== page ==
• Join over 1.2 million students every month
  • Accelerate your learning by 29%
  • Unlimited access from just £6.99 per month

Amy Heckerling successfully uses many devices and techniques to transform the 18th century text Emma by Jane Austen into Clueless the contemporary flim about teenage life and pop-culture in America.

Extracts from this document...

Introduction

Advanced English - HSC assessment task 2001 Module A - Transformation: [Clueless & Emma] Intro Amy Heckerling successfully uses many devices and techniques to transform the 18th century text EMMA by Jane Austen into "Clueless", the contemporary flim about teenage life and pop-culture in America. However, a reading of Austen's Emma allows for a whole new understanding of Heckerling's Clueless. Not only are the many types of humour transformed, but also the main characters and the themes such as "Money and Status", "Growth and Self Knowledge" and "Truth and Error". The use of these similarities clearly show responder that "Clueless" is the modern day reflection of Jane Austen's "Emma". Parallels in Characters Upon viewing Heckerling's Clueless, the responders are presented with some very distinct similarities with the characters of Austen's Emma. Not only are some of the names alike, but also the character's personalities and the relationships that are formed between the characters. Themes in Emma and Clueless Upon the transformation of the texts, Heckerling has cleverly recreated the themes that were presented in Emma so that they will appeal to a modern teenage audience. ...read more.

Middle

Same as Cher and Josh from Clueless *Robert Martin is a decent person and his and Harriet's affections are mutual. Travis and Tai have the same affections. Both pairs join up in the end, proving that true love prevails even after the interruptions from Emma/Cher. Error: *Emma is spoilt because she is always allowed to have her way. This makes Emma snobbish and conceited. Same with Cher. Cher is also spoilt with luxuries such as a car and all the clothes she wants. *Emma believes all of Mr Elton's attention is directed to Harriet. Cher believed all of Elton's affections were directed at Harriet *Frank flirting with Emma without any intentions of true affections. Christian seemed to be flirting with Cher, but really he was gay and had no affections for her whatsoever. *Emma tries to elevate Harriet to her social level. Cher tries to elevate Tai to a higher level. Humour in Emma and Clueless Irony * Amy Heckerling effectively uses Irony to transform Emma into a humorous movie about teenage life in modern day Beverly Hills * In Emma, used for satiric and comic relief and illustrates foolishness and misguided assumptions * Emma & Elton. ...read more.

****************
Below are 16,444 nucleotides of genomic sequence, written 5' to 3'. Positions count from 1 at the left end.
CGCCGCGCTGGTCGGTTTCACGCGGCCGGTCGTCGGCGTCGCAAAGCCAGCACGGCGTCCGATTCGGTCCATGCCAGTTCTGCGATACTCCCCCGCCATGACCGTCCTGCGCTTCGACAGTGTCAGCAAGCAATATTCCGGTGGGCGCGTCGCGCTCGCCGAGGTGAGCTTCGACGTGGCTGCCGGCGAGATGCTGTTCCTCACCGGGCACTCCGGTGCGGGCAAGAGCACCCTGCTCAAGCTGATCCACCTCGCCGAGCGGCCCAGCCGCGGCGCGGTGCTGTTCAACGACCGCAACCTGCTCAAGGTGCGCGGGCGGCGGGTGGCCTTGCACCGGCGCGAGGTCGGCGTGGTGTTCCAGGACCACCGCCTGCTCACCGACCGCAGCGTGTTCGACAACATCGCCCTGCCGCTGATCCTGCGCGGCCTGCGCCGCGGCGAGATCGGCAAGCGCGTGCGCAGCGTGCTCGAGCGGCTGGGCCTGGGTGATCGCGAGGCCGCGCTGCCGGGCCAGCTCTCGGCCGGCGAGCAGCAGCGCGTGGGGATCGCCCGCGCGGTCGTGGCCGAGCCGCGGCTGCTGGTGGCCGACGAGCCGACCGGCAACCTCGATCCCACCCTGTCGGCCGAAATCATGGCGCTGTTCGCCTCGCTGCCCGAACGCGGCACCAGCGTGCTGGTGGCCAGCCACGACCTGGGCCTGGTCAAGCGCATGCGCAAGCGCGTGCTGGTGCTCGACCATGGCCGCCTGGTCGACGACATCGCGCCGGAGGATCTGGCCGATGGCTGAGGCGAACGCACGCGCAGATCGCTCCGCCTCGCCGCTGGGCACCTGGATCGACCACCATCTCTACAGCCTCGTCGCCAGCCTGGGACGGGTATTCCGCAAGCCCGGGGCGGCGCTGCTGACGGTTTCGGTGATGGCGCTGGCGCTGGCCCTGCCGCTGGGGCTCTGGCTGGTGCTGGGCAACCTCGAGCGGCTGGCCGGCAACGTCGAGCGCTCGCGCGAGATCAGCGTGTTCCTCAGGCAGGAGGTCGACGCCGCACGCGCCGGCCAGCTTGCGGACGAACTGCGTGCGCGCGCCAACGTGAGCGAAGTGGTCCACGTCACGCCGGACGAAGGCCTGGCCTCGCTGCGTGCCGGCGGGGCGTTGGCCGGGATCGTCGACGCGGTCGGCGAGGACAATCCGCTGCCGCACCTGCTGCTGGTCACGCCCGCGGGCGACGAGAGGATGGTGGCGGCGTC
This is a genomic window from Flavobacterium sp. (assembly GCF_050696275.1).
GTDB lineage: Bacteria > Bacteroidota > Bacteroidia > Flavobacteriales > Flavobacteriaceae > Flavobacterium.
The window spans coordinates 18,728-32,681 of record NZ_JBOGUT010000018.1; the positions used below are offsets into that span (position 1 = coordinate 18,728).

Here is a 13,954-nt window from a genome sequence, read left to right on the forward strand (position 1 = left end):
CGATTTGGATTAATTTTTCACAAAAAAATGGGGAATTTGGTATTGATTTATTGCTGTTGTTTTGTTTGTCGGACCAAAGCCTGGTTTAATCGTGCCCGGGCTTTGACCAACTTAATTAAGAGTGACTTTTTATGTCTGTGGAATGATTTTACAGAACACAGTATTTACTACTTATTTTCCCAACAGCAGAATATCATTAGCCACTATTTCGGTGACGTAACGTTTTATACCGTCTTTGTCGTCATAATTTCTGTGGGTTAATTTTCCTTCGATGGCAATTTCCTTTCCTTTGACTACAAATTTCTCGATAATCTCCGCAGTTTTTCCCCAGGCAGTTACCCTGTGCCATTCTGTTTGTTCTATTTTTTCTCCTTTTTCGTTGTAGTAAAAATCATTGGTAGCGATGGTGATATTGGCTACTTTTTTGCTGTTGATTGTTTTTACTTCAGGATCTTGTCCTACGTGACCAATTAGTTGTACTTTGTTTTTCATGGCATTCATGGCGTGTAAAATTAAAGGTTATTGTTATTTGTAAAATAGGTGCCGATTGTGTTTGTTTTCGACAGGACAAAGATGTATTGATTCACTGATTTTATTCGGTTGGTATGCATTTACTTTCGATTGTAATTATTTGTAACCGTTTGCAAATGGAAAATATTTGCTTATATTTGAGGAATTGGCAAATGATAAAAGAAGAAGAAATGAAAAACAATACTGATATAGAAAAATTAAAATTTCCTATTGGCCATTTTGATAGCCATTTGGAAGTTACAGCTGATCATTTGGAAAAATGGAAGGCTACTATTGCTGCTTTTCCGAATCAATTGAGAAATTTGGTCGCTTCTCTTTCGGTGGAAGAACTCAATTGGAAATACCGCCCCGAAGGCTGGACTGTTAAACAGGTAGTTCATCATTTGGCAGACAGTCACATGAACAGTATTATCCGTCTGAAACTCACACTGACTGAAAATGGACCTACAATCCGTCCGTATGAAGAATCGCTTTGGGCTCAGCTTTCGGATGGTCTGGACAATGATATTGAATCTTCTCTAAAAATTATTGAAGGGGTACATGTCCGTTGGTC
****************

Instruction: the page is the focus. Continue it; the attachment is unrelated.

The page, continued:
Conclusion

* Amy Heckerling creates humour by introducing many humorous characters to assists with her transformation of Emma * Cher's whimpering and persuasions and Murray's classic representation of the American Hip-Hop Teen Culture, with phrases such as "I'm just keeping it real" and "Yo. Woman" *The use of these humorous characters allow Amy Heckerling to recreate the humour in Emma, but also create a film that is entertaining and funny for modern audiences. Dialogue * The Final linguistic used by Heckerling to create humour to transform Emma, was the use of Dialogue. The Dialogue Jane Austen created in Emma was not used for humour. * Amy Heckerling used dialogue in her modern representation of Emma, as a form of humour. She achieves this mainly through the dialogue of Cher and Tai who's language is full of one-liners and repartee. One liners such as "As IF", "whatever", "no shit" and the repartee "Would you say I'm selfish?" "No, not to your face". These portray the humour that is used by the "typical" teenage American high school students. *Put downs such as: Cher "I want to do something for humanity", followed by "How about sterilization" by Josh. * The humour used by Heckerling in Clueless, is common to many teenagers that live in America, who are predominately her main audience. [t]imbk2 productions ...read more.